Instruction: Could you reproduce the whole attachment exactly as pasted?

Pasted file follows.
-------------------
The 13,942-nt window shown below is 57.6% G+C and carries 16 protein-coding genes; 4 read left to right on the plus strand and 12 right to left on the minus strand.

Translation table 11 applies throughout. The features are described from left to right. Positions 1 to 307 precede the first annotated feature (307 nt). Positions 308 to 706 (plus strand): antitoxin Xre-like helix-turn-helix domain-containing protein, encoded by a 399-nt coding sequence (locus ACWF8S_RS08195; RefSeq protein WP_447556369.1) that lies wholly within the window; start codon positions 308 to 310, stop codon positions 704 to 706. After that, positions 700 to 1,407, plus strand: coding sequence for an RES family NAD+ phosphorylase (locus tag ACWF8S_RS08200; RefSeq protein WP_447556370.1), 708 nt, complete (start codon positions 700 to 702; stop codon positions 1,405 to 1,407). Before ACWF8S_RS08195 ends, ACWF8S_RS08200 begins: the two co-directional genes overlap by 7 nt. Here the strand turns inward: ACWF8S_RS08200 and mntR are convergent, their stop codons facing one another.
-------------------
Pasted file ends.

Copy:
The 13,942-nt window shown below is 57.6% G+C and carries 16 protein-coding genes; 4 read left to right on the plus strand and 12 right to left on the minus strand.

Translation table 11 applies throughout. The features are described from left to right. Positions 1 to 307 precede the first annotated feature (307 nt). Positions 308 to 706 (plus strand): antitoxin Xre-like helix-turn-helix domain-containing protein, encoded by a 399-nt coding sequence (locus ACWF8S_RS08195; RefSeq protein WP_447556369.1) that lies wholly within the window; start codon positions 308 to 310, stop codon positions 704 to 706. After that, positions 700 to 1,407, plus strand: coding sequence for an RES family NAD+ phosphorylase (locus tag ACWF8S_RS08200; RefSeq protein WP_447556370.1), 708 nt, complete (start codon positions 700 to 702; stop codon positions 1,405 to 1,407). Before ACWF8S_RS08195 ends, ACWF8S_RS08200 begins: the two co-directional genes overlap by 7 nt. Here the strand turns inward: ACWF8S_RS08200 and mntR are convergent, their stop codons facing one another.